It’s the ultimate juggling act: caring for aging parents while also balancing a career and other family obligations. Nearly 30 million Americans who are caring for an ill friend or family member are also working a paid job, according to an AARP report. Often, these family caregivers are part of the “Sandwich Generation”: caring for aging parents while also rearing their minor children. Duet: Partners In Health & Aging has just launched a free-of-charge virtual support group just for family caregivers who care for their parents. The new Caring for Parents Virtual Support group meets on the first and third Saturdays of every month from 3-4:30 p.m. AZ/MST via Zoom.

“A family caregiver is defined as ‘someone who provides unpaid care for a loved one.’ Many family caregivers do not even realize there is a name for what they are doing because they are just doing what comes naturally to them, especially when it comes to their parents,” explains Janet Richards, caregiver services manager at Duet. “Duet is here to help family caregivers take better care of themselves so they can take better care of their loved ones. The new Caring for Parents Virtual Support Group was created so that those caring for their parents can come together with other family caregivers to share challenges, as well as discover tips and resources to help them cope.”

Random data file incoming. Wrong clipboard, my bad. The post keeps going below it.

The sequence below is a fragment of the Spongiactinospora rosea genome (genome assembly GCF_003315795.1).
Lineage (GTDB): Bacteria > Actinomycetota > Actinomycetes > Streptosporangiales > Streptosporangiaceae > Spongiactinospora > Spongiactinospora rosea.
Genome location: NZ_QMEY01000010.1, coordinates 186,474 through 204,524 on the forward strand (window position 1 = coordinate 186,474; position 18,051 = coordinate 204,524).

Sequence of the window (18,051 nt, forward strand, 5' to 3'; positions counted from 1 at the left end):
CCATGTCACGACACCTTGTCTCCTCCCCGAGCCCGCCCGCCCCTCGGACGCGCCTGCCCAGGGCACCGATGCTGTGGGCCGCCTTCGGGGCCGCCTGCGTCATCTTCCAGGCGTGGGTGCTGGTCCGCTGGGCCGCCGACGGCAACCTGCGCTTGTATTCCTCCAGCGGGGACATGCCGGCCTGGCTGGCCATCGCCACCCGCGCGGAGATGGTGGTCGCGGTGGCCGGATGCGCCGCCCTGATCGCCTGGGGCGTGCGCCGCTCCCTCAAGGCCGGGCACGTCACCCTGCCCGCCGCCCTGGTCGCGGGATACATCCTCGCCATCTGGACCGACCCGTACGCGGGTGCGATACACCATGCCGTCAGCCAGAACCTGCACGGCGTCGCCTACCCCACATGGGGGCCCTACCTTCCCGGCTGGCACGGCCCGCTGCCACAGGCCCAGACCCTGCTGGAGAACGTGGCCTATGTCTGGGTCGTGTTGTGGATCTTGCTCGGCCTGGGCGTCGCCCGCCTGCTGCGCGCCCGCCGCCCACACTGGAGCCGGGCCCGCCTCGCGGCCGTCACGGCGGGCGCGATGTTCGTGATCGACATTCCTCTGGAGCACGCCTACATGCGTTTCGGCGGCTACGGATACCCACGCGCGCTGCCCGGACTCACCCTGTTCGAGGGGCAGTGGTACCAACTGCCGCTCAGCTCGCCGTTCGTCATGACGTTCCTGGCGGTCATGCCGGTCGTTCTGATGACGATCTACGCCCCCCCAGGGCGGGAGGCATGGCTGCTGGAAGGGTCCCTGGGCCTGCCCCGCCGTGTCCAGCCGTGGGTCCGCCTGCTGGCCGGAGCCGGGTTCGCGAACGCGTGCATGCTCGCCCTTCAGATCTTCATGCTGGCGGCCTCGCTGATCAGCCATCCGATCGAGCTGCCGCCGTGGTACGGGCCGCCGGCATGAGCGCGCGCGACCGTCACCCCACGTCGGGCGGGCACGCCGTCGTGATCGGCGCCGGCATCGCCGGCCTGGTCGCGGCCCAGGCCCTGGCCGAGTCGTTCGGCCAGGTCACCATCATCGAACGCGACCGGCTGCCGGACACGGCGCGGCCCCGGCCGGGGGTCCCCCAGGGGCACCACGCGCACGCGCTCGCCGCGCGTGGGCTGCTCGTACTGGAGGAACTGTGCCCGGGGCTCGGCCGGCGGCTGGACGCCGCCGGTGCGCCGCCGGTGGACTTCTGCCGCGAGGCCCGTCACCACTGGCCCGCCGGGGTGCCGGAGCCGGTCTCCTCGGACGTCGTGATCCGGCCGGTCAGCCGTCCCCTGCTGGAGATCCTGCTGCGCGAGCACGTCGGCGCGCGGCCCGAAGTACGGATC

Ninety percent of family caregivers become more proactive about seeking resources and the skills they need after self-identifying as caregivers—and research indicates that family caregivers who participate in support groups benefit from overall improvements in physical and mental health.

To participate in Duet’s Caring for Parents Virtual Support Group, family caregivers just need to contact Deanne Poulos at (602) 274-5022, ext. 115, or poulos@duetaz.org, to receive the meeting link.

For those who would like continuing support on their caregiving journey, Duet offers ongoing virtual support groups, information and referral assistance, and a Finding Meaning and Hope video discussion series for family members caring for someone with Alzheimer’s and other dementias. Learn more.

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